2.1. Retrospectively ascertained data -- 2.2. Partially identifiable information in retrospectively ascertained data -- 2.2.1. The identi.able part of F(x) -- 2.2.2. Discrete time model and non-parametric approach -- 2.2.3. Continuous time model and parametric approach -- 2.2.4. Caution against the na¨ıve approach -- 2.3. Data without retrospective ascertainment -- 2.3.1. The back-calculation philosophy -- 2.3.2. Back-calculation methods in a nutshell -- 2.3.3. Some modeling paradigms for i1(t -- θ) -- 3. Stochastic aspects of disease transmission mechanisms -- 3.1. Formulating the stochastic mechanisms in infectious disease transmission -- 3.1.1. The distributions for the latent and infectious periods -- 3.1.2. The infectious contact process {K(x), x ∈ [0,∞)} -- 4. The role of stationary increment infectious contact processes in modeling disease transmission -- 4.1. With respect to the intrinsic growth rate ρ -- 4.2. With respect to the basic reproduction number R0 and uncertainties -- 4.3. Relations between R0 and ρ when {K(x)} has stationary increment -- 4.3.1. A remark on serial intervals and a formula used in [12] -- 4.3.2. Generalized formula for R0 as a function of ρ with gamma distributed latent and infectious periods -- 4.4. Stationary increment infectious contact process {K(x)} and the final size of a large outbreak -- 5. Robustness, invariance and identifiability -- 5.1. Robustness and sensitivity -- 5.1.1. Robustness -- 5.1.2. Sensitivity -- 5.2. Identifiability -- 5.3. Usefulness of models -- 5.3.1. Based on .nal size equations -- 5.3.2. The case with limited supply -- 5.3.3. On the reduction of intrinsic growth rate ρ -- 6. Some conclusion remarks -- Acknowledgements -- References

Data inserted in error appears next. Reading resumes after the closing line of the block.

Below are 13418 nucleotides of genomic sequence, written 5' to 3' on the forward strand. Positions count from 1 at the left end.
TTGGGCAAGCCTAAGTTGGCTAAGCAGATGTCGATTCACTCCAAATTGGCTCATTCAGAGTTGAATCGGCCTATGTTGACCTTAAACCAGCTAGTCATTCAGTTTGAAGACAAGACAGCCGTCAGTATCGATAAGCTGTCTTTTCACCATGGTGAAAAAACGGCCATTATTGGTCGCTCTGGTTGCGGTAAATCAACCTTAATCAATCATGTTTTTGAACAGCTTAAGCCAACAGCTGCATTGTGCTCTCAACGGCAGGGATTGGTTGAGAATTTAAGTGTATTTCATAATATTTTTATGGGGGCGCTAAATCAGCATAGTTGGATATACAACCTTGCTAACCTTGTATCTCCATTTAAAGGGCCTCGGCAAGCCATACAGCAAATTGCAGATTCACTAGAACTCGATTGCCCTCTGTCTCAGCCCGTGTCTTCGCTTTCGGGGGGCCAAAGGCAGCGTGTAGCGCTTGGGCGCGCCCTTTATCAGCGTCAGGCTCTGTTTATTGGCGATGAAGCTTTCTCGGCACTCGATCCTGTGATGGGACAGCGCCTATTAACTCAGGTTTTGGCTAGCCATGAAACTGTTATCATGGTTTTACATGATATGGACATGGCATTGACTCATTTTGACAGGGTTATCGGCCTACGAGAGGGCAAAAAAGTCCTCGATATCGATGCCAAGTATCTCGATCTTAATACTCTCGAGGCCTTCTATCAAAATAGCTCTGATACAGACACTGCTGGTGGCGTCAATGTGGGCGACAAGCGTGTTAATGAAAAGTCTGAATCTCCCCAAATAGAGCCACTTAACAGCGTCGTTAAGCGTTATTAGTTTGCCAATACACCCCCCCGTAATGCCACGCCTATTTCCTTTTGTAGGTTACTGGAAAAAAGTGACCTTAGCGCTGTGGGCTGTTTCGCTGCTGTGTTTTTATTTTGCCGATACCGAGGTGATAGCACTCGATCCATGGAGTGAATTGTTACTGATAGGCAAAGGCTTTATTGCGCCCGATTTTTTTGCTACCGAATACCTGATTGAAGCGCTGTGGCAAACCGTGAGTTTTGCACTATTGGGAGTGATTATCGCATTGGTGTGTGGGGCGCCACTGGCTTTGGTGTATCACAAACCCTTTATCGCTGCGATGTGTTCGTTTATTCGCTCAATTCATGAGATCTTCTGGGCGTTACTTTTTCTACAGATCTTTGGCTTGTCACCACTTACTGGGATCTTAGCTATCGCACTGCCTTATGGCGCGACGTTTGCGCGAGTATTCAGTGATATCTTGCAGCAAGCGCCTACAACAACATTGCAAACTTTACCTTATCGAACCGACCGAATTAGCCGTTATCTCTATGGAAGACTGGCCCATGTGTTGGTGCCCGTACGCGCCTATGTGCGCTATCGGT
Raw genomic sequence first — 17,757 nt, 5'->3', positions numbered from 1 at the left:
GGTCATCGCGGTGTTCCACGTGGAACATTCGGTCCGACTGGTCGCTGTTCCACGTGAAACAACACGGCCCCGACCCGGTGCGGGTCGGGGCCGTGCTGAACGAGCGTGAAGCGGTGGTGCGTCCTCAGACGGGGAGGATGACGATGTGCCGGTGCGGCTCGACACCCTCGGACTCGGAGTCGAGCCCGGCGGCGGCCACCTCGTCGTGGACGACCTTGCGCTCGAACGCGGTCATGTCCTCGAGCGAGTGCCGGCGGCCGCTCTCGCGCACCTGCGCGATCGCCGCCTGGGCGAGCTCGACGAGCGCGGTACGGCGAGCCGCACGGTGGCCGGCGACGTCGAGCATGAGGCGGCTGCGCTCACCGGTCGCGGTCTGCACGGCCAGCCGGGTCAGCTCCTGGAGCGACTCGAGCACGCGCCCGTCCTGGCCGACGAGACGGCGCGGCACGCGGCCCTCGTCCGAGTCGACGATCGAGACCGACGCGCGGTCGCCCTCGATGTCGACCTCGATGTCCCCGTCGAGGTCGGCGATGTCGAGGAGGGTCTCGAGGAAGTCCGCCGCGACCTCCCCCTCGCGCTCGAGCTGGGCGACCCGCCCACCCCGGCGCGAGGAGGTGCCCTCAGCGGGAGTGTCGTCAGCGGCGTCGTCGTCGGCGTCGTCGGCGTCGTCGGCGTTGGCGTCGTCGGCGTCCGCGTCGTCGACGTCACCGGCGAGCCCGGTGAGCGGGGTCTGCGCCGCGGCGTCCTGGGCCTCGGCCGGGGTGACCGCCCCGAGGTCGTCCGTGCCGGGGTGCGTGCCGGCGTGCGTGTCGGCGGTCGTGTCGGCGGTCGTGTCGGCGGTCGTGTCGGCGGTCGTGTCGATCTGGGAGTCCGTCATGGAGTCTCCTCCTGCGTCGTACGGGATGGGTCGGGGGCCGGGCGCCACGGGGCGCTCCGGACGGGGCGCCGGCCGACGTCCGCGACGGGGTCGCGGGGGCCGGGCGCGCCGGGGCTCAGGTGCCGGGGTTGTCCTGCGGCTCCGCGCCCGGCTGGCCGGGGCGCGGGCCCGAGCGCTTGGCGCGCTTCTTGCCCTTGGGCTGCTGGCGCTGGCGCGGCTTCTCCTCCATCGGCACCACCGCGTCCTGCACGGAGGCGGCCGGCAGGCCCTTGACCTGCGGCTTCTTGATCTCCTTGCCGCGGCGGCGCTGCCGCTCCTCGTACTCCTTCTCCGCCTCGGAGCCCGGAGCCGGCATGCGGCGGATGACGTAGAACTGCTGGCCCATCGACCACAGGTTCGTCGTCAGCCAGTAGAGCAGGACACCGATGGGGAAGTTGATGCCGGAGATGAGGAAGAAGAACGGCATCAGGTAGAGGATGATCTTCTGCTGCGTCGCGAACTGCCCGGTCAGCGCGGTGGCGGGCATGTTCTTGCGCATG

Key Features:An original book with a comprehensive collection of many significant topics of the frontiers in applied mathematicsProvides a detailed presentation of many epidemic models with many real-life examplesPresents an integration of interesting ideas from the well-mixed fields of statistics and mathematicsA valuable resource for researchers in a wide range of disciplines to solve problems of practical interest
Description based on publisher supplied metadata and other sources
Electronic reproduction. Ann Arbor, Michigan : ProQuest Ebook Central, 2020. Available via World Wide Web. Access may be limited to ProQuest Ebook Central affiliated libraries
Link Print version: Ma, Stefan Mathematical Understanding of Infectious Disease Dynamics Singapore : World Scientific Publishing Co Pte Ltd,c2008 9789812834829
Subject Communicable diseases -- Epidemiology -- Mathematical models.;Medicine
Electronic books
Alt Author Hethcote, Herbert W
Xia, Yingcun
Record:   Prev Next